Some public schools have stricter policies for teacher certification, others don’t.
Imagine Schools is America’s largest charter, with 73 schools and 40,000 students in 12 states. These tuition-free, public charters operate under a decentralized system that allows principals and teachers to tailor lesson plans to suit varying degrees of learning potential. The quality of education at charter institutions such as Imagine Schools, compared with schools under stricter government supervision, was still debated in 2011.
Imagine Schools states openly that it operates at the top like a business–even though in many states, including Florida, it is required to operate its schools like non-profits.
Imagine brings financial security to an area’s educational system, the company’s development director, Karl Huber, told the St. Petersburg Times in a May 2010 article about a struggling Imagine School. “If it doesn’t make it financially,” he said about the school, “it will close.”
In the same article, a critic of the education-as-business model, Gary Miron, a professor of education at Western Michigan University, said, “We have these management companies that should be supporting schools as a vendor, and they’re running them like private franchises.”
Standardized learning is frowned upon in Imagine Schools. Its mission statement claims that “there is no standardized student.” With just a few administrators at company headquarters overseeing the educational component, principals are given breadth to help teachers employ more individual learning plans.
Imagine’s president and chief executive officer, Dennis Bakke, was a federal official and businessman before he and his wife co-founded the Imagine Schools organization in 2004. In his biography, he focuses on the system’s “decentralized leadership, freedom with responsibility, utilizing each person’s gifts to their maximum, and giving decision-making power to people closest to the action.” Little information was available to rate employee satisfaction with that model.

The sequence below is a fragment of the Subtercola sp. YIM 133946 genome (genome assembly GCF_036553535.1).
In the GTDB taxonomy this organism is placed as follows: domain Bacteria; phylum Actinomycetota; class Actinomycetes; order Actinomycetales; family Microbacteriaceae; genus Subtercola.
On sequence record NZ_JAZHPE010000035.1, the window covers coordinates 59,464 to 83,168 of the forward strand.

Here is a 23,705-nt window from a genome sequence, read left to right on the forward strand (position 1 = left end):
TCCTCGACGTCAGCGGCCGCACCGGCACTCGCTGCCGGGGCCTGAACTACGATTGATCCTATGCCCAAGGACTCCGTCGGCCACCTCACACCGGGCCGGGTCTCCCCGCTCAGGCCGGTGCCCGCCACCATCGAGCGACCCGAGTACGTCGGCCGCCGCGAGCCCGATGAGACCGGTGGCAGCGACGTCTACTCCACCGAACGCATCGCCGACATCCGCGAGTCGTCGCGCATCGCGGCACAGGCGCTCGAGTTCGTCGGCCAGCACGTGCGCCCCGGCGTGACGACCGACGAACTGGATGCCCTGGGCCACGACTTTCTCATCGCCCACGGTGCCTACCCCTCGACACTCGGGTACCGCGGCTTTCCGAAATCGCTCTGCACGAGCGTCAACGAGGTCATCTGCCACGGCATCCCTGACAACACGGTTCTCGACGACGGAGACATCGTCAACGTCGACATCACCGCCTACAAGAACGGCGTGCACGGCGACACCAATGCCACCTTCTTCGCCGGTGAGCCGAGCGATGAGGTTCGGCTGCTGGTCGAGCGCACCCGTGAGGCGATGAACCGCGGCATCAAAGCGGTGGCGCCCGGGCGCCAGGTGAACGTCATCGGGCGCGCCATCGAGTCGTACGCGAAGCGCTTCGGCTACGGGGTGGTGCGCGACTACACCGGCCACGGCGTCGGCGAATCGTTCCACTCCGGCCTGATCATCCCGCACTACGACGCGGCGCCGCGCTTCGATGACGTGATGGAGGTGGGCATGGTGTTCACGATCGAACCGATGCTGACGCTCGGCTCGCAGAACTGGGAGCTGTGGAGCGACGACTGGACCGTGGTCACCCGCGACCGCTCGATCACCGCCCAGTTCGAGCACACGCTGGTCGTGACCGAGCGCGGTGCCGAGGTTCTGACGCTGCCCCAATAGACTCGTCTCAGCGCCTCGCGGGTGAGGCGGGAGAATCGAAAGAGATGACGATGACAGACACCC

To tailor the curriculum, teachers follow a variety of educational models: Imagine Schools Standards Based Curriculum; Direct instruction; Core Knowledge; Project CHILD; Micro-Society; The International Baccalaureate; Single-sex education; and Arts or Science Focus Schools. These various approaches allow teachers to open students’ eyes in a variety of ways to many subjects, according to the students’ particular learning strengths.
On its curriculum web page, Imagine Schools abhors “one size fits all” approaches, preferring instead a learning environment in which children can be educated by teachers employing several models.
Most teachers in any school system attempt to employ character-building components in their lesson plans, but some parents have praised charter schools for a more concerted effort. Imagine Schools’ “Character Development” Web page says this is not a “nice add-on in the curriculum–it is a crucial aspect of a quality school.” Issues of “right and wrong, justice and the importance of serving others” are core elements, according to Imagine. It holds a national “caring” essay contest and urges principals and teachers to wrap character-building into other lessons.
To see whether Imagine Schools is building character in a way that conforms to your family’s values, visit a school near you and speak with a principal.